To guide decision making regarding whether to discontinue or continue the clinical trial until reaching the planned target sample, we will derive predictive probabilities for the study if it continues as opposed to relying only on the P values of the analysis at the time of interim analysis.

Based on the above literature [4-8], if the rTMS treatment (either dose of the treatment: 2 or 4 weeks) results in similar or better outcomes (on average) than those of cholinesterase inhibitor medications as reported in the literature (cited references), and the predictive probabilities are also in favor of similar or better results than those medications after reaching the planned target, then our study should continue; otherwise, the study might be terminated.

Basic Analysis Details

For the interim analysis, we will use the primary outcome measure (ADAS-Cog) and 2 secondary measures of ADCS-ADL and NPI-Q, which are the most commonly used tests to evaluate improvement or decline of a patient with Alzheimer over time in clinical trials. The changes in these measures compared with baseline will be analyzed.

As the very first step, descriptive basic statistics will be provided to compare the mean and standard deviation of values among the 3 study sites. As the ADAS-Cog, ADCS-ADL, and NPI-Q are all continuous variables, we will use an analysis of covariance (ANCOVA) model to compare the 3 treatment groups (4 and 2 weeks of active and sham).

The models of efficacy will contain covariates for baseline score, treatment effect, and center effect. The parameters for the efficacy as well as futility models are the changes from baseline of the 3 outcome measures among responders (all 3 levels) and nonresponders in each of the 2 active treatment groups versus sham. The standard assumptions on covariance will be tested before running the ANCOVA. If they fail the normality tests, we will use equivalent nonparametric tests (ie, ranked ANCOVA) [9]. The Fisher least significant difference procedure will be used to control for multiple comparisons (responders/nonresponders of each active treatment group) with sham group.

To enroll patients into the study, we use their age and Alzheimer severity measured by the Clinical Dementia Rating Scale sum of boxes score [10] for stratified randomization to the arms of the study. At the interim analysis, and also at the end of the study, demographic variables of age and sex will be investigated using analysis of variance models with factors for treatment and site. Within-group changes in the 3 outcome measures will be analyzed using paired t tests. Between-group differences will be investigated by ANCOVA.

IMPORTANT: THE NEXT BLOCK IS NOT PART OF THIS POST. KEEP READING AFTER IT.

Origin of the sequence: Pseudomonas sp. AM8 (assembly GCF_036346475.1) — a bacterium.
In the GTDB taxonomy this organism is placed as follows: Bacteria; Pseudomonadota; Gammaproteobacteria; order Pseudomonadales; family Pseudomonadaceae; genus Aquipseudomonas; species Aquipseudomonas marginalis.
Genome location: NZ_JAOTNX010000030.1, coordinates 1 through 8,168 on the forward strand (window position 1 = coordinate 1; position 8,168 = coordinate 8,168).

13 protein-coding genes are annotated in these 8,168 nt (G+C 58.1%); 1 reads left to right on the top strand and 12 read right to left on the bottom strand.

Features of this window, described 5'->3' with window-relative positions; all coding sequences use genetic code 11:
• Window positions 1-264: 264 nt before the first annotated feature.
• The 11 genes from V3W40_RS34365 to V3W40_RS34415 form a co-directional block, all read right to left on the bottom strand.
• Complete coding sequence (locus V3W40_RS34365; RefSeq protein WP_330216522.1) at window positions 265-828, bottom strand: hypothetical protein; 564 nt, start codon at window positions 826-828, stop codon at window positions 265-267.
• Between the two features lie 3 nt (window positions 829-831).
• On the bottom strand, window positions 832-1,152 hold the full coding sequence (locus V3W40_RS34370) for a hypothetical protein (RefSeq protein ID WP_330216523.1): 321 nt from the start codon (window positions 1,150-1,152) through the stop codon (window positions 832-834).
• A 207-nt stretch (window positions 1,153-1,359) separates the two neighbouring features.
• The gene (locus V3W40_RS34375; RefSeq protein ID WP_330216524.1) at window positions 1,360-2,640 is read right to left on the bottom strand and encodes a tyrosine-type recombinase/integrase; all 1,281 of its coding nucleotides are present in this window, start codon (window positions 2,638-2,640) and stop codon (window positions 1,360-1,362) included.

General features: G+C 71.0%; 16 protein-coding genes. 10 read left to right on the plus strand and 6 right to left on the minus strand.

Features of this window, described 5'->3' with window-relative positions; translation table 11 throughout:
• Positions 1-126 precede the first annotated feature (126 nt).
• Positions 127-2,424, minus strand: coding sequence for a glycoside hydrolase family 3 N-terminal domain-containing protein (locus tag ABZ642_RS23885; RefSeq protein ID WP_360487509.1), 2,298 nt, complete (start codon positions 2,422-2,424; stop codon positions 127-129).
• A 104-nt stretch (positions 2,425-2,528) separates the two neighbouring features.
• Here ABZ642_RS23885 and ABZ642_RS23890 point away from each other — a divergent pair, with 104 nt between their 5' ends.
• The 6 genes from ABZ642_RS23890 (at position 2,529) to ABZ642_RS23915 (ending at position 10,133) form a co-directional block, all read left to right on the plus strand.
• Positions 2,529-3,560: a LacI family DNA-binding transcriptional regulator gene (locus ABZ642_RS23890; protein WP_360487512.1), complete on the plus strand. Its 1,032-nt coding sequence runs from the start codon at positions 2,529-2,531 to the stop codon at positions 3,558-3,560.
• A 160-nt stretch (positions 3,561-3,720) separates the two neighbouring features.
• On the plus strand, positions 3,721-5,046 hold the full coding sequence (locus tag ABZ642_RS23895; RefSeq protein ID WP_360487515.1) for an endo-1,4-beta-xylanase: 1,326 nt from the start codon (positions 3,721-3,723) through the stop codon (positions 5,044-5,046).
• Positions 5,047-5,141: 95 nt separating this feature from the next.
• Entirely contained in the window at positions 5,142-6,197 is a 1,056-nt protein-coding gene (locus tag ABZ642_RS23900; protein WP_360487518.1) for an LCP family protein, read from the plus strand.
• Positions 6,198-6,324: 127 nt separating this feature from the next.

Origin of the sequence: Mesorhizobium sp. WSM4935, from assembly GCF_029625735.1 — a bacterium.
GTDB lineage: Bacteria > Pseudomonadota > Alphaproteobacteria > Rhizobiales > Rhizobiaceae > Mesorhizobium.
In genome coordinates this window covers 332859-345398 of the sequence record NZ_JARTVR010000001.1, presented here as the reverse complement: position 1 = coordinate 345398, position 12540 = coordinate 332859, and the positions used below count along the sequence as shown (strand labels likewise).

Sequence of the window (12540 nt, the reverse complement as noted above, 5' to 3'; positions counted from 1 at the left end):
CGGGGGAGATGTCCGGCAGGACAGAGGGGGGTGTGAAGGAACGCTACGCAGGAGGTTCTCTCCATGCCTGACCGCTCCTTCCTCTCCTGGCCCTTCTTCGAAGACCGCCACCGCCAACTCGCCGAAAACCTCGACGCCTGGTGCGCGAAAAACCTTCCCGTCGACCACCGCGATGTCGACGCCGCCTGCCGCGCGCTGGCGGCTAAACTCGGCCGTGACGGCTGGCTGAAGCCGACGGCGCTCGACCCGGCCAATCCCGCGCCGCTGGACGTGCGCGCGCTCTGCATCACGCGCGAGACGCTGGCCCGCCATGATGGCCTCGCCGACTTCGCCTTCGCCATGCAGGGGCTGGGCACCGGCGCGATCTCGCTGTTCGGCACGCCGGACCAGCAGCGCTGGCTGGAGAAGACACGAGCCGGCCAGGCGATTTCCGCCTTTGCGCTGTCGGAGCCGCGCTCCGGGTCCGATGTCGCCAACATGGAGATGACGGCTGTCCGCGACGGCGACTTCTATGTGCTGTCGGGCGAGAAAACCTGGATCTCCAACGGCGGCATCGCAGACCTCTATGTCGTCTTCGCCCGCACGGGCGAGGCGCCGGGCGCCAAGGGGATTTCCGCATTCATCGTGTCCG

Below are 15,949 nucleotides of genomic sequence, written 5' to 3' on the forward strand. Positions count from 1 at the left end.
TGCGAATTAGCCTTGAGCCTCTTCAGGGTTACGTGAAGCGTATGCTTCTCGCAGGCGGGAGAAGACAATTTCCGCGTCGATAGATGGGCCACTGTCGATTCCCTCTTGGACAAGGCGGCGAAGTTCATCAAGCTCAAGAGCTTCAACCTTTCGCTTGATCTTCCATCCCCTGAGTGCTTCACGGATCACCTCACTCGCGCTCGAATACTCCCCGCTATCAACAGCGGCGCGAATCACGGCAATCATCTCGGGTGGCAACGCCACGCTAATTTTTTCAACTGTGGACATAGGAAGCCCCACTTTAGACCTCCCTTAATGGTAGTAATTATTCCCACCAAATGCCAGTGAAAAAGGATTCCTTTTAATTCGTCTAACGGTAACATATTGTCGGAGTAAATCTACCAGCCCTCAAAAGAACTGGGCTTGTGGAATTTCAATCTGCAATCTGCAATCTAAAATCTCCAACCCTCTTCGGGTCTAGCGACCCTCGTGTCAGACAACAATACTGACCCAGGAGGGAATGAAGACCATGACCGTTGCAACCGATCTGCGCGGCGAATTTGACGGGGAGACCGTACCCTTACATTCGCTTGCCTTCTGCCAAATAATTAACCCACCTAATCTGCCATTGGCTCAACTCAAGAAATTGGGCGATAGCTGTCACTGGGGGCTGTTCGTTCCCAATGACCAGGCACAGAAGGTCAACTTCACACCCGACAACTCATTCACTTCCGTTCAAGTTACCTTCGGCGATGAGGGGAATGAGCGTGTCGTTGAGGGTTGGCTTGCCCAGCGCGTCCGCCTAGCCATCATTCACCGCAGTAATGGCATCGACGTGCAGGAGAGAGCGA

We will also investigate the occurrence, if any, of serious AEs that lead to withdrawal of participants from the study in relation to the site and treatment dose.

Predictive Probabilities of Success

Conditional power is basically the power of the test, that is, the probability to not reject the null hypothesis when it is false. At interim analysis, the conditional power is estimated as the probability of rejecting the null hypothesis of no effect, given a specific alternative hypothesis. PPoSs [11] are weighted averages of the conditional powers across the current probability that each success rate is the true success rate (ie, weighted by the posterior distribution from the existing data). In other words, PPoS is the probability of achieving a successful (significant) result at a future analysis, given the current interim data that have a specific alternative hypothesis. Hence, predictive probabilities are a much more realistic value of predictive trial success than any single estimate of conditional power. The PPoS will be estimated using available statistical software for Bayesian calculation using noninformative prior probabilities. Nevertheless, the following is a series of steps that will be done for PPoS estimation as suggested in [12]:

  • At an interim analysis, sample the parameter of interest θ from the current posterior given current data X(θ). The parameter θ is the responses of patients in the study.
  • Complete the data set by sampling future samples X(m), observations not yet observed at the interim analysis, from the predictive distribution.
  • Use the complete data set to calculate the success criteria (P value, posterior probability). If success criteria are met (eg, P<.05), the trial is likely to be a success.
  • Repeat the first 3 steps for a total of B times (B is an arbitrary but reasonable number defined by the statistician); the PPoS is the proportion of simulated trials that achieve success.

Confounding Variable (Acetylcholinesterase Inhibitor Medication Effect)

In our study, the majority of patients are on a stable dose of an acetylcholinesterase inhibitor (AChEI) medication. No participant changes or starts an AChEI medication after being enrolled into the study. However, because 35% (47/133) of participants so far are not on any AChEI medication, it should be considered as a confounding variable when analyzing the results.

As the number of participants is still small given the number of independent variables, we will use permutation statistical analysis that tests whether the observations are independent and does not make any assumption about the data’s distribution. If we find the intervention arms unbalanced (statistically) in terms of the number of nonmedicated patients, we will have to adjust our analysis for such a confounding variable.